I would hate to think that I am the only parent who is confused and lost when it comes to making the right choices for their children. There is never a shortage of advice from anyone and everyone. Friends, families, even strangers are ever-willing to give their titbit of wisdom. It is a typical case of information overload if there was ever one!
Advice on raising children is everywhere, and it’s all contradictory, and naturally as contradictory as things go, it is very subjective. So be very careful which guide you follow.
Unfortunately as far as references go, there is no bottom line, no official guide, and no absolute authority on raising kids, so there are literally hundreds of books on how to be a good parent and raise children right. One book says if your baby cries, pick them up. Another book says let them cry it out. A third book says pick them up once, and then let them cry it out. A fourth... well, who knows --you get the idea.
One critical decision you will have to face as a parent, at some point your child will need to go to daycare, nursery, kindergarten. At whatever age you choose (or have to) you shall have to entrust someone else to care for your child and more often than not, that person will be a near stranger.
As all parental decisions go, the primary consideration is the well-being of your child or children. But when it comes to child care I find that you also have to consider your own peace of mind as a parent so that you can better cope with issues that come with trusting a stranger with your child - After all we do advise our children never to talk to strangers on a fairly regular basis!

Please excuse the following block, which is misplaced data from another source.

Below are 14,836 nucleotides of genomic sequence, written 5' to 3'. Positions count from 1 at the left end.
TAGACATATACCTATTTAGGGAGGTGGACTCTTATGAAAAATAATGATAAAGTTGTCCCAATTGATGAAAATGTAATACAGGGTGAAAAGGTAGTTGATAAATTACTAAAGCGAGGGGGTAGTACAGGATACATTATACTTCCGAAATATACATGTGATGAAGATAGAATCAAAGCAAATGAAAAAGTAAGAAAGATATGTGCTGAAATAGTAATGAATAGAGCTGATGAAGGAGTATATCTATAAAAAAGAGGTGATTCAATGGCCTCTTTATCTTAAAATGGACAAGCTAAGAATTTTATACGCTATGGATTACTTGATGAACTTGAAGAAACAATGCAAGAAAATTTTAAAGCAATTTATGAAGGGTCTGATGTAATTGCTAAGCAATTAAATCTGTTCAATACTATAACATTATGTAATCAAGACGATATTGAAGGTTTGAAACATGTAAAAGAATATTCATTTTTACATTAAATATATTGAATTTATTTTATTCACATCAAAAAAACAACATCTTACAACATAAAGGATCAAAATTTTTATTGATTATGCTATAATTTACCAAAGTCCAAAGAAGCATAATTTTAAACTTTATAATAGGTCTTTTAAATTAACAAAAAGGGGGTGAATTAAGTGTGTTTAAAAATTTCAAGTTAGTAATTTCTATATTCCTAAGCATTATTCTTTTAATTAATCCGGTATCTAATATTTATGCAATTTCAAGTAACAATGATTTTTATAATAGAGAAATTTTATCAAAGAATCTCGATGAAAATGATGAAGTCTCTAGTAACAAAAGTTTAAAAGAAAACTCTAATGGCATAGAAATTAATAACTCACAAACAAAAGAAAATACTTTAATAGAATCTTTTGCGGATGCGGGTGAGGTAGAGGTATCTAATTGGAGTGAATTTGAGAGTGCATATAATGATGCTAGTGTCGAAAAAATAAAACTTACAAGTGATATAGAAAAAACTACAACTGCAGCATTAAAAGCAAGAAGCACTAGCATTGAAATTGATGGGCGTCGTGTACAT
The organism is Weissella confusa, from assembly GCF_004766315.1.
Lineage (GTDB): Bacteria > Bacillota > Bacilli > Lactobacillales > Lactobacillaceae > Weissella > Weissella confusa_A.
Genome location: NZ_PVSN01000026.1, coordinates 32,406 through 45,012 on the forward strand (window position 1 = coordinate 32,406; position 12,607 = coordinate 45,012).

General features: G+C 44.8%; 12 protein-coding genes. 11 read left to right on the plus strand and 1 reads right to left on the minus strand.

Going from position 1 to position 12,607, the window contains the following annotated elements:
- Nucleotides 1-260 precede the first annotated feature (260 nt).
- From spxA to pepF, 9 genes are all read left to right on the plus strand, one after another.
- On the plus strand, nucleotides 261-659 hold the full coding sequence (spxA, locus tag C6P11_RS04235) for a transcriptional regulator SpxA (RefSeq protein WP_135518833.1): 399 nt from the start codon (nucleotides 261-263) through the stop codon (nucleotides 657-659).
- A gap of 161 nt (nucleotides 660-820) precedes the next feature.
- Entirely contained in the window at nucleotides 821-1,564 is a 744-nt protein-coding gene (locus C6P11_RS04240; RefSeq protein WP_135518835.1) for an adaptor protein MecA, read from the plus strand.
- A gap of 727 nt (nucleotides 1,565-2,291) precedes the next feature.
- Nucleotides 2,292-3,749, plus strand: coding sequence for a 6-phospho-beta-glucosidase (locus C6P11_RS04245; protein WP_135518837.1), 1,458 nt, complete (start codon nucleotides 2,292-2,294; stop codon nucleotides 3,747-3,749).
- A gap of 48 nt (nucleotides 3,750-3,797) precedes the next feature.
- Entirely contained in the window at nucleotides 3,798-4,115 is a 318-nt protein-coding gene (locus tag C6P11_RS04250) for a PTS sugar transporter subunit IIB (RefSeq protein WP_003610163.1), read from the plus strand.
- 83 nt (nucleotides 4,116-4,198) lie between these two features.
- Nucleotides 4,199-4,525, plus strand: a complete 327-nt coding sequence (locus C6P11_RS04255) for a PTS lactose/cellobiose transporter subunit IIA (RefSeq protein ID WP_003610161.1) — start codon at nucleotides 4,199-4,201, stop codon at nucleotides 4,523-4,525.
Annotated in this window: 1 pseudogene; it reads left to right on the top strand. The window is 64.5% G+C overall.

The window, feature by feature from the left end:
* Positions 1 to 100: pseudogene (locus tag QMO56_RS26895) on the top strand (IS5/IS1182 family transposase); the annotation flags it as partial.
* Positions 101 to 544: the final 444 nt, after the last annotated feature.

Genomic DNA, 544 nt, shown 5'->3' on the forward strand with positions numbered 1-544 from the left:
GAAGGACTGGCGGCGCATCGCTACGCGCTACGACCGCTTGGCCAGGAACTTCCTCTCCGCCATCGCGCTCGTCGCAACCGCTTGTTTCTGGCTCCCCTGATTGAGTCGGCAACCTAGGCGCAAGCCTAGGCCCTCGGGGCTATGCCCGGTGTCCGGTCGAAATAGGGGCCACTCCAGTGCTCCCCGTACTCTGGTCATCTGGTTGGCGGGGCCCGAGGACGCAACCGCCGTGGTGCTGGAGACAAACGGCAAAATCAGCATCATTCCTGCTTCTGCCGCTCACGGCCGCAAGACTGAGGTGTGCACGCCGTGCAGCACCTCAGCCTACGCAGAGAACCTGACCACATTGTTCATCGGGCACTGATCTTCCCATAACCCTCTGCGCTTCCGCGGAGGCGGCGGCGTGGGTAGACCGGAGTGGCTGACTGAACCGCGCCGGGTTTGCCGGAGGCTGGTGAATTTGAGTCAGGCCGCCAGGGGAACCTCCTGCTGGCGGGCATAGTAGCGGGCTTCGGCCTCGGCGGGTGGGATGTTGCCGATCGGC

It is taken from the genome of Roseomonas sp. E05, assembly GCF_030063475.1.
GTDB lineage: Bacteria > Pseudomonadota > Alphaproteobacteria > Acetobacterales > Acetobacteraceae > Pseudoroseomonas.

As a working mom, I’d like to share a few guidelines that worked for me. First of all, you need to work out how much your budget is. How much can you reasonably afford to spend on childcare and still provide your child with the best you can within your means? And while you are working out costs, remember to include the cost of commuting to and from the childcare centre you choose. You may find that your choice of daycare or nursery is quite a distance from you that your monthly transport costs are way more than what you pay for the childcare itself. This is not unusual but it is clearly not a practical option unless money is no issue.
Try to visit the day care during the hours your child will be there. That way you will get the chance to see the centre the way it is when your child is there. I could not believe how quiet and relaxed my son’s daycare was when I visited before he joined. But it was chaotic, crazy, and loud when we picked him up that first day. I was so overwhelmed until I realised that he was taking it in good stride. In fact he seemed to feed off the energy although he kept his distance from the ‘screamers’.
Do a few trial runs of dropping off/picking up your child at a few different times. I found that our daycare was different at different times of the day and I got a better feel for what was really going on after I saw a few different times. For example, things were quiet and controlled during naptime, but around 4-5pm when parents started picking up kids, there was utter chaos and kids screaming everywhere.
In the end, trust your instinct, with a healthy dose of paying attention to your child’s response to the new environment.